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New Article: Can rigorous impact evaluations improve humanitarian assistance?

A new study by J. Puri, A. Aladysheva, V. Iversen, Y. Ghorpade and T. Brück has been published in  Journal of Development Effectiveness under the title “Can rigorous impact evaluations improve humanitarian assistance?”. The article reflects on the challenges of rigorous impact evaluations of humanitarian assistance. The authors find that theory-based impact evaluations can crucially inform humanitarian programming. However, popular methods, such as orthodox RCTs, are seen as less suitable. The study explains that factorial designs and quasi-experimental designs can be ethical and robust, answering questions about how to improve the delivery of assistance. The authors argue that it helps to be prepared, planning impact evaluations before the onset of emergencies. The article can be accessed here.

 

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New ISDC-led Research on Jobs for Peace and Stability Published

Neil Ferguson, Senior Researcher at ISDC, Eleonora Nillesen, Research Affiliate at ISDC and Professor of Economics at UNU-MERIT, and Tilman Brück, Director of ISDC, have published new research on the relationships between jobs programmes and peace in the journal Economics Letters. The research, titled “Can employment build peace? A pseudo-meta-analysis of employment programmes in Africa” critically evaluates the […]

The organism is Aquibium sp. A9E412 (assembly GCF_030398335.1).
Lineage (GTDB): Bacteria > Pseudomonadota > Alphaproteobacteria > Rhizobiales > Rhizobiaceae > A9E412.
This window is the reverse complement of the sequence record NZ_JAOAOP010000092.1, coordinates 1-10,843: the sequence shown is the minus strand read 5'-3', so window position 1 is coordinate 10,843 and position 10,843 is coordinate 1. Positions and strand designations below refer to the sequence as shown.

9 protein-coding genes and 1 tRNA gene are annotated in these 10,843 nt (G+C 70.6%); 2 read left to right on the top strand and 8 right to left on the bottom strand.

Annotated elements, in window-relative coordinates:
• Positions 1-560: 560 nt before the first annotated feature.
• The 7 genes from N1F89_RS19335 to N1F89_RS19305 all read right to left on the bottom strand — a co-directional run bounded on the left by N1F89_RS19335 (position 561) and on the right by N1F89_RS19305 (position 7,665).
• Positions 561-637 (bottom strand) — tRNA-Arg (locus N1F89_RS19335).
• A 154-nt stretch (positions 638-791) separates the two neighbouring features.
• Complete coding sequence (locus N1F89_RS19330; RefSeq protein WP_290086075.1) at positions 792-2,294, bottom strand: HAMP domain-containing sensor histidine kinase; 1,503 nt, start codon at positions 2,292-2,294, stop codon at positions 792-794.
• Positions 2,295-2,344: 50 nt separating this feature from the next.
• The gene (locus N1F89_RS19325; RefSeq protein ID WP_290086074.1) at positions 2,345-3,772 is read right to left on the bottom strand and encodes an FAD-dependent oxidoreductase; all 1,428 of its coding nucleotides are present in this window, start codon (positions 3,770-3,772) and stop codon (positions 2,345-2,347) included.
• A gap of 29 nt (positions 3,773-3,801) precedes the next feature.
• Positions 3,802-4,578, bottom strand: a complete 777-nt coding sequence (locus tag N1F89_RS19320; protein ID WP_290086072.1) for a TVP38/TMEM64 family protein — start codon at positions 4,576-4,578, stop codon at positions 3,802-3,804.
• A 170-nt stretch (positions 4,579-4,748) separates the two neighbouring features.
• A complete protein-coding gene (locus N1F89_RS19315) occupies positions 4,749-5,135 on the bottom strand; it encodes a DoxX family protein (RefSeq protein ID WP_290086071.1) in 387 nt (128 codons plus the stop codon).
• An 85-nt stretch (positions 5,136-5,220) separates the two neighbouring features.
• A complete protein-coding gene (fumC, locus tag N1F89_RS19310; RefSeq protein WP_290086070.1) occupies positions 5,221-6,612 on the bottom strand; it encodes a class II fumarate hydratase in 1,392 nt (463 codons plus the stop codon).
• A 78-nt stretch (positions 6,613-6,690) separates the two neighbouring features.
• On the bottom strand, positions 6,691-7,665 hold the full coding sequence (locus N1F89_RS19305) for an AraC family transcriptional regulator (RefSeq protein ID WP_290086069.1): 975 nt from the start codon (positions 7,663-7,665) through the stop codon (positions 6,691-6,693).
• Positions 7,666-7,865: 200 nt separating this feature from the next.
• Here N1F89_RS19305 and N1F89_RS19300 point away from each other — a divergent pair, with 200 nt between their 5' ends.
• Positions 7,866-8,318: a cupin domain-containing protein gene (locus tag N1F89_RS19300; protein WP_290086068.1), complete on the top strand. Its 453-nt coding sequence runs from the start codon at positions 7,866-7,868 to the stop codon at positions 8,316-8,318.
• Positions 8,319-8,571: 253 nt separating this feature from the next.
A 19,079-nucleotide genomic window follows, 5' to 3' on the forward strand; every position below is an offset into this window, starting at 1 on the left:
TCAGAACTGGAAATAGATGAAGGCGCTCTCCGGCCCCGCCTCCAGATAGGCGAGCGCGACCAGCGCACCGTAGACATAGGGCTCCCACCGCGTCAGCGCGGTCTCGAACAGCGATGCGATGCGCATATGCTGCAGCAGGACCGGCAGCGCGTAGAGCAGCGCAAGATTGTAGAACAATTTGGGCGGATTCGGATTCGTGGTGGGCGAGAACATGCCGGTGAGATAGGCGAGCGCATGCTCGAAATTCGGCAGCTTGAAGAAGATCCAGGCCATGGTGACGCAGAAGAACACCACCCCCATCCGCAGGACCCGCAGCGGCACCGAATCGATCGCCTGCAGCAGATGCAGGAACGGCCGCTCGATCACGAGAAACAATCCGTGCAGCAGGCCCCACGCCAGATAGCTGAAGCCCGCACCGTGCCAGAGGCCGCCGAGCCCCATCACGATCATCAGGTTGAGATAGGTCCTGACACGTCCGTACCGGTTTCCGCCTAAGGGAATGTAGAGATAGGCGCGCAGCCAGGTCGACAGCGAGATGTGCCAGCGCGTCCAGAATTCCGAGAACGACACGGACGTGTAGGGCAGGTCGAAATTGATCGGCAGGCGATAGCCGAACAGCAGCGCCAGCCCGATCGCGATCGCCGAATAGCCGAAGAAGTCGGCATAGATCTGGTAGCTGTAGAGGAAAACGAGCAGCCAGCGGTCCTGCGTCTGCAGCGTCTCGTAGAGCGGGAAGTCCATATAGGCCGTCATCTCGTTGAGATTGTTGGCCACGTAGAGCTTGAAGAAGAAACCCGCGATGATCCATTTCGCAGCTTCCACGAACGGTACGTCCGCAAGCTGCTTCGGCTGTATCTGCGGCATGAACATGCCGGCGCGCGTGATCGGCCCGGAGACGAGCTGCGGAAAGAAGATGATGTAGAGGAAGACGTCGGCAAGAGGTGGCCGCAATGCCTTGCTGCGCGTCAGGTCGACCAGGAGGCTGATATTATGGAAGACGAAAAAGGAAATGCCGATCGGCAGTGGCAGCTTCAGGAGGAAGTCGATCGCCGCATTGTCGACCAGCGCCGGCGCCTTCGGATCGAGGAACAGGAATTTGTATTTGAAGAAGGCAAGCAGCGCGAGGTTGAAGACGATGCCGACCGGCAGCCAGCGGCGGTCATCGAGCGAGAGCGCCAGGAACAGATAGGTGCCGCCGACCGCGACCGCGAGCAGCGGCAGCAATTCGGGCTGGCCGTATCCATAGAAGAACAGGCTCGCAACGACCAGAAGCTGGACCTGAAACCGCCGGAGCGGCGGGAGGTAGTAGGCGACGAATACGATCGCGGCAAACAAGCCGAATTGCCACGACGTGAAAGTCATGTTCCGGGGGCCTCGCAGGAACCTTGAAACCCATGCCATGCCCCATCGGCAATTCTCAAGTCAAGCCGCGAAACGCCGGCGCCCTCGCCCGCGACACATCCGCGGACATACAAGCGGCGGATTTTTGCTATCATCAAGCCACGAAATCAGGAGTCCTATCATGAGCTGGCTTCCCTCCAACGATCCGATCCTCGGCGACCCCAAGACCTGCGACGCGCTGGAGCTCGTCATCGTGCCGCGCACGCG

New Publication on Violent Conflict and Inequality

The article by Çağatay Bircan, Tilman Brück & Marc Vothknecht “Violent conflict and inequality” has been published in the Journal of Oxford Development Studies on Taylor & Francis Online. It is available here.The paper analyses the distributive impacts of internal violent conflicts, in contrast to previous literature which has focused on the effects of inequality […]

UNICEF Blog on administrative data: Missed opportunity for learning and research in humanitarian emergencies?

Tilman Brück contributed to a blog discussing the strengths and weaknesses of using administrative data collected during emergencies for research on children. The blog was written by researchers from the recent UNICEF Social Protection Workshop. Source: Administrative Data: Missed opportunity for learning and research in humanitarian emergencies? – Evidence for Action